Conditions Presentation: FAS and Prenatal Drug Exposure
Fetal Alcohol Syndrome& Prenatal Drug ExposureOccupations of Children and Adolescents I Charisa Kelly & Sarah Jane Calub
What isFetal Alcohol Syndrome?Fetal alcohol syndrome is growth, mental, andphysical problems that may occur in a baby when amother drinks alcohol during pregnancy.
Causes and Risk Factors• Alcohol easily passes across the placenta to the fetus• Alcohol can harm the baby’s development• No “safe” level of alcohol use during pregnancy established• Most harmful during the first 3 months of pregnancy
Signs and TestsA physical exam of the baby may show a heart murmur or other heart problems.As the baby grows, there may be signs of delayed mental development andproblems with the face and bones.Tests include: • Blood alcohol level in pregnant women who show signs of being drunk (intoxicated) • Brain imaging studies (CT or MRI) after the child is born • Pregnancy ultrasound
SymptomsA baby with fetal alcohol syndrome may have the following symptoms:• Poor growth while the baby is in the womb and after birth• Decreased muscle tone and poor coordination• Delayed development and problems in three or more major areas: thinking, speech, movement, or social skills• Heart defects such as ventricular septal defect (VSD) or atrial septal defect (ASD)• Facial features: ◦ Narrow, small eyes with large epicanthal folds ◦ Small head ◦ Small upper jaw ◦ Smooth groove in upper lip ◦ Smooth and thin upper lip
When, What, and WHO?Prenatal Drug Exposure• Pre-natal drug exposure falls under the area of exposure to teratogens, which is any substance such as drugs, radiation and chemicals (Case-Smith, 2010).• Many factors are considered when discussing how teratogens will affect the fetus, such as how much is ingested, how itʼs ingested, the gestational period and the sensitivity of the fetusʼs organs at the time of exposure.• Pre-natal drug exposure can affect the fetus in development, the infant and the growing child into adulthood.
Cocaine and Opiates• A psycho. stimulant that increases dopamine, serotonin and norepinephrine levels.• It can cause: • Decreased cognition, attention and motor skills • Problems with social interaction • Lack of emotion regulation, hypersensitivity and irritability • ADHD, SIDS • Addicted infants with drug withdrawal symptoms can occur as well.
Nicotine• Addictive property in cigarettes introduced through maternal smoking or exposure to second hand smoke.• It enters through the fetal nervous system and affects on the fetus is dependent upon exposure amount.• It can cause: • Decreased birth weight • Intrauterine growth retardation • Preterm birth and SIDS • ADD/ADHD • Anti-social behaviors • Learning deﬁcits • Timing of puberty may also be affected Intrauterine growth retardation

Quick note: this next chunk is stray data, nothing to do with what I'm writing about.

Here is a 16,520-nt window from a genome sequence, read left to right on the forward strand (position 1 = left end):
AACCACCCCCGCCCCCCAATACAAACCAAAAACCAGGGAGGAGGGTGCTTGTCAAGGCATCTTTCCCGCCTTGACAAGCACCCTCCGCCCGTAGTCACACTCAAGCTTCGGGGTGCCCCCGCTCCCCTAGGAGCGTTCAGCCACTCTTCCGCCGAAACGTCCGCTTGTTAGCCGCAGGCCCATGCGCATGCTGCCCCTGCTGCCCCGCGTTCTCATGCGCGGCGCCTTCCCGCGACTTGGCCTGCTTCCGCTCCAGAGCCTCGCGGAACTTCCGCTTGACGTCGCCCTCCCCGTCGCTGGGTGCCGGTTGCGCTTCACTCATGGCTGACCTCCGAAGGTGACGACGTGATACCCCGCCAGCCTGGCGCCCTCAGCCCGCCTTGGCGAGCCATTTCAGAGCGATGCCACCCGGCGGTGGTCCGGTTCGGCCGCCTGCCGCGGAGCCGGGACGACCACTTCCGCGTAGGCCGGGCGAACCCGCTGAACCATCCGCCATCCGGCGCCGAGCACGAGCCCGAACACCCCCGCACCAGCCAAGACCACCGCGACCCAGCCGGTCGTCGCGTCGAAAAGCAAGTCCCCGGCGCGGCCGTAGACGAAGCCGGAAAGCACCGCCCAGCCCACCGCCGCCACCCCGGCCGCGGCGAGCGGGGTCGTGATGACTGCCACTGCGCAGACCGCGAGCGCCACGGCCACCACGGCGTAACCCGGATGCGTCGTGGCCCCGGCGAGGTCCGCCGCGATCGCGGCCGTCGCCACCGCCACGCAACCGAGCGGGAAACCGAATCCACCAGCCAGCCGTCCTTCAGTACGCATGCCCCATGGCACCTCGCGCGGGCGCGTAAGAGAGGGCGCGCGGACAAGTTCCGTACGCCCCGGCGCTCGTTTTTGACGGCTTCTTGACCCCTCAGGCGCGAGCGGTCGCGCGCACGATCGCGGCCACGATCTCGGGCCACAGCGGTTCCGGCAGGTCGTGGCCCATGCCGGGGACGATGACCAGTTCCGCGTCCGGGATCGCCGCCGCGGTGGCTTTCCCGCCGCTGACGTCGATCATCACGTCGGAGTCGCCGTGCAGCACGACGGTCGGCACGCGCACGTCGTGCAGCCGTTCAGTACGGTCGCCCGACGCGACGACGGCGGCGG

Anti-depressants• AN SSRI medication (Selective Serotonin Reuptake Inhibitor)• Serotonin and its receptors are formed early in prenatal development, due to this fact exposure to anti- depressant medications can cause: • Cardiac abnormalities • Increased anxiety behaviors and learning difficulties • Can also be associated with the development of the brain and peripheral organs
Impact on Occupations• Outcome for infants with FAS varies = spectrum (“FASD”)• Abnormal brain development, impacting cognitive and motor milestones• Disrupted education • Memory • Learning new information • Initiation and termination of tasks • Copying information from the board • Short attention span and poor concentration • Learning to write• Difficulty in maintaining employment and living independently
Role of Occupational Therapy • Children do best if diagnosed early and referred to therapists who can work on educational and behavioral strategies that fit child’s needs • Identify external factors impacting performance and discrepancies between child’s ability and activity demands • Develop interventions in partnership with child, family, and teachers • Sensory integration • Behavioral management • Patient education: FAS is 100% preventableSupport Group: National Council on Alcoholismand Drug Dependency -- www.ncadd.org
ReferencesAssink, E., Rouweler, B., Minis, M., & Hess-April, L. (2009). How teachers can manage attention span and activity level difficulties due to Foetal Alcohol Syndrome in the classroom: an occupational therapy approach. South African Journal Of Occupational Therapy, 39(3), 10-16.Borchers, D. (2003, Prenatal drug exposure: What parents need to know).Case-Smith, J., Allen, A.S. & Pratt, P.N. (2010). Occupational therapy for children (6th ed.). St. Louis, MO: MosbyFetal alcohol syndrome. (2012). In A.D.A.M. Medical Encyclopedia. Retrieved from http://www.ncbi.nlm.nih.gov/pubmedhealth/PMH0001909/Thompson, B. L., Levitt, P., & Stanwood, G. D. (2009). Prenatal exposure to drugs: effects on brain development and implications for policy and education. Nature Reviews Neuroscience, 10(4), 303-312. doi:10.1038/nrn2598